Was it the global race to 5G? That makes little sense. AT&T and Verizon compete with US-based carriers, including T-Mobile, Sprint, and each other. There is no international competition, except perhaps for bragging rights. Who remembers who was first with 3G?
Perhaps Verizon and AT&T are claiming there's a global race among 5G equipment suppliers? Well, there is, but what’s that to AT&T and Verizon? What’s that to the US? There are few major, market-leading 5G equipment suppliers headquartered in the US.
And yet AT&T and Verizon are still beating that drum. The “global race” rhetoric is breathlessly passed along by FCC commissioners and the President of the United States, with no more rational explanation than AT&T or Verizon have provided.
Hurry Up and Wait
So again: why the rush?
Solely in terms of what has happened – disregarding anything written or said by Verizon or AT&T – as a practical matter – the only thing the rush has accomplished thus far is inducing Federal and state governments to impede cash-strapped municipalities from charging wireless carriers a fair price for their use of municipal assets. Specifically, the Federal government and some states have adopted measures that restrict the abilities of cities and towns to charge wireless carriers for the right to attach cells to municipal infrastructure – pole attachment fees.
This is no small thing. Wireless carriers are going to have to install many more 5G cells than 4G cells to get the same coverage. Estimates have ranged from four times as many to 30 times as many; MoffettNathanson in its recent report calculated it is likely to be at least seven times as many.
Whatever the actual number is, that number is roughly the factor by which the pole attachment fees that wireless companies are subject to would have increased.
In this photo from September, engineers from Verizon and Samsung test a pre-standards version of the latter's 5G small cell. The occasion was the achievement of 4Gbps throughputs using 28 GHz spectrum. (Source: Verizon)
AT&T and Verizon knew 5G was coming, and roughly when it would be coming, for more than 10 years; the 3GPP, which manages the global wireless industry standards process, has a very clear roadmap complete with dates. If that was somehow not enough, once AT&T and Verizon told the US they’d buy millimeter wave spectrum, they’ve known they’d be using millimeter wave spectrum. And of course they knew the propagation characteristics of millimeter waves, which means they had a very, very good idea a long, long time ago that they would need to install more 5G cells than 4G cells.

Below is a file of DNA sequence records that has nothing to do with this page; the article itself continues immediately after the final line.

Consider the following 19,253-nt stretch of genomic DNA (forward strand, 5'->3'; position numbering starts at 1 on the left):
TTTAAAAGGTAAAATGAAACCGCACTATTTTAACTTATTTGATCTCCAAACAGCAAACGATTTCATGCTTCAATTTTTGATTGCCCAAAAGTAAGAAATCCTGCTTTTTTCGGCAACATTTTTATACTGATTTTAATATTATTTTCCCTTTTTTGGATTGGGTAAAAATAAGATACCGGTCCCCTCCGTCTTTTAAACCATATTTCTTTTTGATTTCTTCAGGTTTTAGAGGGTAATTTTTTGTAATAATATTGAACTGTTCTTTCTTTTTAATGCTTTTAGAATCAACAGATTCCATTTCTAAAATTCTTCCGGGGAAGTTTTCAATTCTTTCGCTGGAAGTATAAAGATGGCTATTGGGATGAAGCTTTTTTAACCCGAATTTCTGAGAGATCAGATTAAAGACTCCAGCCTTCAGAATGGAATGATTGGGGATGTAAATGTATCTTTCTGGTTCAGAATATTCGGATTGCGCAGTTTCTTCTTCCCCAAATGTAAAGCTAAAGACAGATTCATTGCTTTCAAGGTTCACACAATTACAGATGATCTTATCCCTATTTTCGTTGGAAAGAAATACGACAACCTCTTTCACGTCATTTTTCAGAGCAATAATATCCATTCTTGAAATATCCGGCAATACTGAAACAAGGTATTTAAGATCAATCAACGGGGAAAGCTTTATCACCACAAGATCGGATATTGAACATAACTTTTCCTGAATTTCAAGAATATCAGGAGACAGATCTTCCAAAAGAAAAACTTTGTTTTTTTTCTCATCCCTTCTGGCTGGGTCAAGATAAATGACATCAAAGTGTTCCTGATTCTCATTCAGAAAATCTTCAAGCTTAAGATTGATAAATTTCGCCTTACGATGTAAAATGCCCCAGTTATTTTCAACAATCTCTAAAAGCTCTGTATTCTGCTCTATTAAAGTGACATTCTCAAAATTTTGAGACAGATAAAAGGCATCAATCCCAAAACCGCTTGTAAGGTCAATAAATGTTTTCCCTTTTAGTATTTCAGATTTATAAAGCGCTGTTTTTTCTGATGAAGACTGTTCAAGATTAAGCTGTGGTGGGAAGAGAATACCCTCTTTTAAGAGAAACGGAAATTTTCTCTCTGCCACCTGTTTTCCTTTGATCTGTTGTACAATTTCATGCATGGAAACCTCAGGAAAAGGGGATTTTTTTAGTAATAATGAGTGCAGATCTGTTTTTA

In other words, US wireless carriers had plenty of time to negotiate pole attachment fees with every municipality in which they do business. They’d already done it for 4G.
The only thing that was going to change was the cumulative price tag.
The Actual Bottom Line
So as a practical matter, based on everything that has actually happened to date, the rush job that Verizon and AT&T put on 5G has served one purpose, and one purpose only. It convinced the Federal government and some state governments to undermine municipal governments’ ability to charge fair fees.
The wireless industry has documented that many municipalities are attempting to charge unreasonable, perhaps even extortionate, pole attachment fees. Is that a legitimate excuse to undermine the ability of all municipalities to charge reasonable fees? And again, wireless companies have negotiated such fees in the past, and the cable industry has been doing it on an ongoing basis for half a century. It’s possible.
So Verizon and AT&T may not be making any return on their 5G investments yet, but they’ve successfully limited expenses.
MoffettNathanson provided a copy of its report, Fixed Wireless Broadband: A Peek Behind the Curtain of Verizon’s 5G Rollout,” to EE Times on the condition we not share the full report. It is available from the company.